One Night in Bangkok (Dinner & Dessert in Hollywood’s Thai Town)

The end-of-the-day meal is a funny thing. For people who spend their days away from home, working in offices or out in the field, nothing’s more appealing, after a hard day’s work, than returning to the place where you live, lured in by the smell of a chicken roasting in the oven or the prospect of a crisp glass of white wine waiting for you on the kitchen counter.

Then there are those of us who work from home. If, like me, you spend your days at your computer, occasionally popping into the kitchen to cut yourself a slice of cake, when the end of the day comes, you’ve got a hankering to leave and to experience the world. And that’s a healthy thing except when your partner fits Category A, and there you are in Category B, that can spell trouble.

And so it was that last week, after spending a frustrating day here trying to build furniture from CB2 (let’s not talk about that), I had an intense desire to go out. But then Craig returned home having had his own frustrating day and he had an intense desire to stay home. We butted heads. Things turned ugly. And then, calmly, I said: “Well, ya know what, I’m just gonna go out by myself.” It wasn’t really a threat, just a simple realization; if he wanted A and I wanted B, the best choice was to let him get his own A while I got my own B.

So there I was, in my car, and I had to figure out where I was going. Then I remembered advice Zach and Matt gave me about where to eat in Thai Town; a place called Ruen Pair.

Ruen Pair is in a strip mall that really feels like a taste of Thailand. Here’s the view out the window:


That could be the real thing, right?

As I sat and studied the menu, I remember Zach and Matt telling me about Thai Boat Noodles; a traditional dish, famous in these parts, involving lots of organs floating in a soup thickened with pork blood. I contemplated ordering it–it would certainly make for a good post!–but then I reconsidered. Did I really want that? No I didn’t, at least not now. And so I ordered the most obnoxiously boring dish a person can order in a Thai restaurant because it was what I was craving. Pad Thai:


I figured if this was a real deal Thai restaurant, their Pad Thai should be more authentic than the bad stuff I used to get delivered in N.Y.C. And, sure enough, this was really excellent Pad Thai. The flavors were fresh and bright and there was this great heat to everything that kind of snuck up on you. It went great with the Chang beer I drank along with it.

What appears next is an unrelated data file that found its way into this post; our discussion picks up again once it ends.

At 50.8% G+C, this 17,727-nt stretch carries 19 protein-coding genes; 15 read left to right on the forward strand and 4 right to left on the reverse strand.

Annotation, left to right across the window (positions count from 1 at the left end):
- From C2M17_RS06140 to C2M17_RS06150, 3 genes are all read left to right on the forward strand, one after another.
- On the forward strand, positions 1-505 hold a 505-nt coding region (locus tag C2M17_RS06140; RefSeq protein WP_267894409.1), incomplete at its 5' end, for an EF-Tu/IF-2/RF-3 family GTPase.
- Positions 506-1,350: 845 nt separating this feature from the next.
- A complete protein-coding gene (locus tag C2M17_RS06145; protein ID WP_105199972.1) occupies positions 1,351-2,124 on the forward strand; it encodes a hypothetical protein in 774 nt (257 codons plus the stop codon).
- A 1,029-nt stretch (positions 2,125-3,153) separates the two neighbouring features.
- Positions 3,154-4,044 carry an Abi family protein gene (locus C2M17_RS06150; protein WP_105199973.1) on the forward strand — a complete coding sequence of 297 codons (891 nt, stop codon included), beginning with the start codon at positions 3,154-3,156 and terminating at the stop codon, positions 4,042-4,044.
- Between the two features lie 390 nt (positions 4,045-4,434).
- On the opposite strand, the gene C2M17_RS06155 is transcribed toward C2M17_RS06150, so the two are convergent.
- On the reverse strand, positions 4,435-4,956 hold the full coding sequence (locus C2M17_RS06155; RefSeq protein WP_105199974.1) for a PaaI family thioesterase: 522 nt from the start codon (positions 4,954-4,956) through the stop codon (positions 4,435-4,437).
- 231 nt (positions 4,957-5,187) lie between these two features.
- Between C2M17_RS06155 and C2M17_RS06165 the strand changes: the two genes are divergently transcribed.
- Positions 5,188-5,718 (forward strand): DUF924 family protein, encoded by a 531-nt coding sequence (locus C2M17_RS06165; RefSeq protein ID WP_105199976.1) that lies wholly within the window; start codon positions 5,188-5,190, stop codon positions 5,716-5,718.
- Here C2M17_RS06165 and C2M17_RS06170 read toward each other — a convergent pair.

Now if the story ended there, this would be a really boring post. Man has fight with domestic partner; man leaves apartment; man eats Pad Thai. The end.

No: the story gets better because after I finished my dinner, I spied, across the parking lot, another exciting Thai destination; Bhan Kanom Thai, home of “the original Thai dessert”:


I’d read something about Thai desserts in Jonathan Gold’s book and so I knew this was something worth exploring.

Sure enough, the place was filled with very curious treats. There were all different kinds of jellies:


These were presented as toppings, perhaps for the ice cream they sold alongside it?

There were Chinese doughnuts:


I didn’t try them, but they looked intriguing. As did these crispy crepes:


And grilled sticky rice with taro:


There were packages of sweets to take home:


And a crispy flower to put in a crispy vase:


Mostly, though, I turned my attention to the items in the refrigerated case. I almost bought this dessert called Ruammit, which seemed to be a custard with fruit set inside:


Only, when I lifted it, that custard turned out to be a glass of milk with stuff floating in it. That seemed far less appealing.

There was also grass jelly in syrup, which piqued my curiosity:


But not enough to get me to buy it.

No, the dessert that I settled on was towards the bottom; it was a simple pandan custard:


Pandan is an ingredient that’s actually mentioned in the cookbook that I’ve been working on; it’s a leaf that has a uniquely grassy flavor and you can use it to infuse things like custard. Which is why this custard made a lot of sense to me–it sounded simple and appealing and, sure enough, it was. Like a sweet pudding made of leaves found in a rain forest. Sounds weird, but it makes sense when you eat it.

And so, having given myself the night out I’d been craving, I returned home to find Craig very satisfied having given himself the night in he’d been craving. While I had a Thai Town adventure, he sat on the couch, ate a sandwich and watched TV. And we were both very happy.

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